Originally Posted By: rray
This post was automatically imported from our archived forum.
The Leko decision of January 2001 in California touched on many of these issues and creates lots of problems for home inspectors which many of us are still trying to solve.
In California under most CAR purchase contracts and under state disclosure laws, the buyer has every right to see a pre-listing inspection report. And they usually do. So while the pre-listing inspection primarily is for the seller, it obviously is for the buyer as well due to disclosure laws. And therein lies the problem. Most listing agents don't want a pre-listing inspection just in case something was missed. They want everything to be done by the buyer's home inspector so that they can blame the buyer's home inspector if something was missed. Sellers cannot force buyers to have a home inspection, and because of disclosure laws, buyers truly might decide to rely on the pre-listing inspection (whether due to ignorance about real estate and how it changes, a new agent without experience, lack of money for their own home inspection, or whatever). Therefore, listing agents don't get pre-listing inspections because of the possible liability involved.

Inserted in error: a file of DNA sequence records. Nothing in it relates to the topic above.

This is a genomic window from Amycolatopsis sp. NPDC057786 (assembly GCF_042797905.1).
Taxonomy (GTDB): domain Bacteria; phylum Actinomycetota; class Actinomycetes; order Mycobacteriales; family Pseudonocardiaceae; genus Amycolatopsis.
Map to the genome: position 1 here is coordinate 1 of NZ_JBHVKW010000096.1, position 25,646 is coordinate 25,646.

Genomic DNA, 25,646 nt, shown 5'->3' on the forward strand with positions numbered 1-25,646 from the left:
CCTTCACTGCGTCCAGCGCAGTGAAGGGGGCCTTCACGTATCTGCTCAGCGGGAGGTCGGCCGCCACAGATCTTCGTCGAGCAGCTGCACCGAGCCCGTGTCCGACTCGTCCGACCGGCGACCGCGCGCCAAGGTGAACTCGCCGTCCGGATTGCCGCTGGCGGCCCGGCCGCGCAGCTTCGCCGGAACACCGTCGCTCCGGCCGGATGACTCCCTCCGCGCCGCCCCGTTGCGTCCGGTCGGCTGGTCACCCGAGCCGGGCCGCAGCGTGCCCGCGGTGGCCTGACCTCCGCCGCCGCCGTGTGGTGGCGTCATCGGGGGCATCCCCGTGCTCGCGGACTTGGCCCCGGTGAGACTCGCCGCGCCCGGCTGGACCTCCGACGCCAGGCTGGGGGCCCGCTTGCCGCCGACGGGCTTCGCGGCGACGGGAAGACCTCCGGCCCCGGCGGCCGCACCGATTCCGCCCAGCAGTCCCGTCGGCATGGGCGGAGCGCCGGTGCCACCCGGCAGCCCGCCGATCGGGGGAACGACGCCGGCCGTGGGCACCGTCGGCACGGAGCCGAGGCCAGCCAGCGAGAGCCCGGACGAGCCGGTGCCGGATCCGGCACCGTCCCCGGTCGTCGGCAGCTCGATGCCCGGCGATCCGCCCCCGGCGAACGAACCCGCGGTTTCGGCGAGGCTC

What we home inspectors are doing to try to prevent abuse of pre-listing inspection reports, as well as third parties using traveling home inspection reports, has not been tested in court, at this date, to the best of my knowledge.
If you would like a copy of the Leko decision, let me know. I have Word and PDF files.
Home inspections. . . .
One home at a time.